I heard on the news last night that a group of McGill grad students won a million dollars in the Hult Prize social entrepreneurs competition to solve the global food crisis. The Clinton Global Initiative is a key partner and Clinton was there to present the cheque. Their entry: feed people bugs, help them grow more bugs, grind up bugs and turn them into flour. Okay, sure in some countries eating insects is already a common practice and the Aspire project, as it was called, did focus on increasing nutrition, but here’s the real issue. It’s the same problem we have been dealing with for decades, there’s more than enough food in this world to feed every living soul, we have a distribution problem, not a production problem. And yet, companies like Coca-Cola can get their product into the most remote rural villages of the developing world. Do you think there might be a clue there as to why the food distribution system doesn’t serve everyone? And don’t even get me started on the charitable food system, which is often used to introduce developed world products into the market. There’s a problem with the entire global economic system, not just the food. The fact that keeping people poor and hungry is part of keeping that system is more sickening to me than having to eat bugs (no judgement on bug eating, I’m a vegetarian and Clinton is a strict vegan!?).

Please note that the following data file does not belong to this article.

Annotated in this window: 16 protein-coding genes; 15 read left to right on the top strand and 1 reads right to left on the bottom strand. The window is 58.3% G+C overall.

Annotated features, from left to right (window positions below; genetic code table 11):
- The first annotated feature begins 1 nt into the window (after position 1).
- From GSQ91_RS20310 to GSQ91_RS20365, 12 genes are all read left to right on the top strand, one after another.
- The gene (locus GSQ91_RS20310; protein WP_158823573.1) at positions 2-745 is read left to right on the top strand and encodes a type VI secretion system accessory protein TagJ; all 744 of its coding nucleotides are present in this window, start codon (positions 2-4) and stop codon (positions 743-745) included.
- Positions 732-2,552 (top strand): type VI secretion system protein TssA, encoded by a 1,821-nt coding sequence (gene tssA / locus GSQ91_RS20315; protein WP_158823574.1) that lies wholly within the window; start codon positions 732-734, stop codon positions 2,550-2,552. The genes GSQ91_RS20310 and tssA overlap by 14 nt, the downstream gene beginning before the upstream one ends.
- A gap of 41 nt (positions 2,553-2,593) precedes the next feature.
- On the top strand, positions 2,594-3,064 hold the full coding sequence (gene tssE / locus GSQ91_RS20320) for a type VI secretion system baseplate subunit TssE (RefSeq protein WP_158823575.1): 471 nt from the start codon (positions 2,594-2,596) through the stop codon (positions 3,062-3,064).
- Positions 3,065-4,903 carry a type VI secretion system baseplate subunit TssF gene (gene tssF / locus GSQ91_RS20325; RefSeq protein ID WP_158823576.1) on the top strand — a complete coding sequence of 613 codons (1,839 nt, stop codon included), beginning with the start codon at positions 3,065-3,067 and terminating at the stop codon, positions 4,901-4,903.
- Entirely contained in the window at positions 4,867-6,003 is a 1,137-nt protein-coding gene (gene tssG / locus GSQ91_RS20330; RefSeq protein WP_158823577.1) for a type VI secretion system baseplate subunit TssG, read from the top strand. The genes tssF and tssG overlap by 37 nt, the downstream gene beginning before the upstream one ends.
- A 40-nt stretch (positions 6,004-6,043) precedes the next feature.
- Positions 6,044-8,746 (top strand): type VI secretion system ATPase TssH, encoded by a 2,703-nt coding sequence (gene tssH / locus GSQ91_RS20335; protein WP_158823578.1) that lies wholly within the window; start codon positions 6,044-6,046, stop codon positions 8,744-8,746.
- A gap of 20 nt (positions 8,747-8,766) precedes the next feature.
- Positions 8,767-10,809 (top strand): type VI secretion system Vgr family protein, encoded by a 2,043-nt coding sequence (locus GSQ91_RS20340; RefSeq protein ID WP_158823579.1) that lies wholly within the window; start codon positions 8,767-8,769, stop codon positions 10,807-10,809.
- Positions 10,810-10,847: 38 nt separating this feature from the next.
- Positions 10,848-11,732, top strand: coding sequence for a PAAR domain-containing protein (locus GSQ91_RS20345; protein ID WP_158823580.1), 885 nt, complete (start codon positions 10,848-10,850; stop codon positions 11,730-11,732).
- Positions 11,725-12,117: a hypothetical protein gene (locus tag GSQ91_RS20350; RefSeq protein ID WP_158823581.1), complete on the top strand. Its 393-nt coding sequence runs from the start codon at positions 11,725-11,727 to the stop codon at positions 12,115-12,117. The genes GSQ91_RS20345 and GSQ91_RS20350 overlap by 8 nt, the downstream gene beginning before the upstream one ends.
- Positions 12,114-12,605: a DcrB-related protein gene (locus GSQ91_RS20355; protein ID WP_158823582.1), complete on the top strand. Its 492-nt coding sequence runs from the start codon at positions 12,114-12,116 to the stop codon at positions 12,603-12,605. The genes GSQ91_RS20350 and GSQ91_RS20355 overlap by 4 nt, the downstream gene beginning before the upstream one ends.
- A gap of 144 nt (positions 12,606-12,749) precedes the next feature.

Too bad the Hult Prize people didn’t call on Frances Moore Lappé to be one of the judges – she and her daughter Anna are busting myths about food and hunger on a daily basis at the Small Planet Institute. Frances Moore Lappé is the author of the classic Diet for a Small Planet and a host of other books; her daughter Anna is a prolific writer as well. Hopefully Clinton and those students will take time to read the report, Framing Hunger by Lappé and other food activists who have been working on this hunger issue for a very long time.